What Is Privilege Escalation? How to Detect and Prevent Privilege Escalation Attacks in Windows

Windows Privilege Escalation

Organizations usually rely on remote work capabilities, leading them to use cloud systems. But with increased use of cloud infrastructure, the vulnerability to cyberattacks increases. One such is the Privilege Escalation attack, a complex threat to any network.

Multiple defense strategies are required to detect and prevent privilege escalation attacks, but understanding what this attack means is important even before that.

So, in this blog, we’ll explain what is privilege escalation attack, how it can be detected and its best prevention practices.

Let’s begin!

What Is Privilege Escalation?

Privilege escalation is a serious threat that many businesses face because they sometimes overlook managing permission levels properly. This means that security measures may not be strong enough to stop these attacks.

During privilege escalation attacks, a malicious actor gains access to an employee’s account by bypassing the usual authorization process. Attackers usually do this to steal data, disrupt business operations, or create hidden access points.

These actions can seriously disrupt business operations, which is why it’s crucial to include them in any business continuity plan.

If your business faces a privilege escalation attack, how you react is extremely important.

Here are some questions to consider:

  • What did the attacker have authorization and access to?
  • How are business services currently impacted?
  • What other activities occurred on this account during the attack?

How do Privilege Escalation Attacks Work?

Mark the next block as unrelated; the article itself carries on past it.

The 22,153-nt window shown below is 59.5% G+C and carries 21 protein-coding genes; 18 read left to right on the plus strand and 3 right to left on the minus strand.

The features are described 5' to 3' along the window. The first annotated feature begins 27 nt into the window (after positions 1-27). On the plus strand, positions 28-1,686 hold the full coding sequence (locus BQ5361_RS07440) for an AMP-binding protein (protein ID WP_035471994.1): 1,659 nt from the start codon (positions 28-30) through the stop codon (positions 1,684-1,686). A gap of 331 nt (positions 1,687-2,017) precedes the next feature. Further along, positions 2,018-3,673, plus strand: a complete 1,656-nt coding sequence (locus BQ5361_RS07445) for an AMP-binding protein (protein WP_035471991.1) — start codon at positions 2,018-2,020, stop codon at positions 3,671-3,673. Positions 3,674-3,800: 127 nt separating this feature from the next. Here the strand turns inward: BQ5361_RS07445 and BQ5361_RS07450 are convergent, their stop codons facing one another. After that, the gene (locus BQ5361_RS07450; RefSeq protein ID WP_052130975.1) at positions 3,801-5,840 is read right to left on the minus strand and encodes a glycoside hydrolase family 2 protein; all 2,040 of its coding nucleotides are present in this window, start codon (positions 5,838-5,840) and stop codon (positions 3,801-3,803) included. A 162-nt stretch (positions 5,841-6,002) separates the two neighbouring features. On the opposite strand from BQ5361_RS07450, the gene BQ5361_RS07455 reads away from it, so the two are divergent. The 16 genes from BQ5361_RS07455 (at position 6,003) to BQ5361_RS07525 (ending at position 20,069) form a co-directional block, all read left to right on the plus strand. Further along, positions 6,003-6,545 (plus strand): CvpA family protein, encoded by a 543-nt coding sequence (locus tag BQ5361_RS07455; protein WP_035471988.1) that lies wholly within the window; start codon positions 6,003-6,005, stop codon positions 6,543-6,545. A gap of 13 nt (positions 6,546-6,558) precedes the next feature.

Privilege escalation attacks typically rely on exploiting weaknesses in privilege management, whether they move horizontally or vertically. These weaknesses could include system flaws, misconfigurations, or insufficient access controls, which can be exploited through Kerberos vulnerabilities.

Every account interacting with a system has some privileges, even if the account holder isn’t aware of them.

  • Regular users usually have limited access to system databases, sensitive files, or other valuable information.
  • Unlike attackers who aim to access information beyond their allowed scope, they might not realize these limitations.

Understanding privilege escalation involves recognizing five main techniques attackers use to gain higher levels of rights or access:

  • Credentials Exploitation (like using weak passwords)
  • Exploiting System Vulnerabilities
  • Misconfigurations
  • Malware
  • Social Engineering

Attackers can breach a system by employing one or more of these techniques. Once inside, they’ll assess the environment, waiting for the right moment to advance—escalating privileges to accounts with more authority.

Depending on their goals, attackers might continue increasing their privileges to take control of an administrator or root account or move horizontally to dominate the entire system.

Types of Privilege Escalation

Primarily, there are 2 main ways that attacks can escalate privileges;

Horizontal Privilege Escalation

Regarding horizontal privilege escalation attacks, the attacker focuses on accessing resources or capabilities at the same privilege level as their current account but which were not originally granted to them. The ultimate goal is to access another user’s data, resources, or some restricted functionalities without increasing the attacker’s privilege level.

Common Techniques for Horizontal Privilege Escalation include: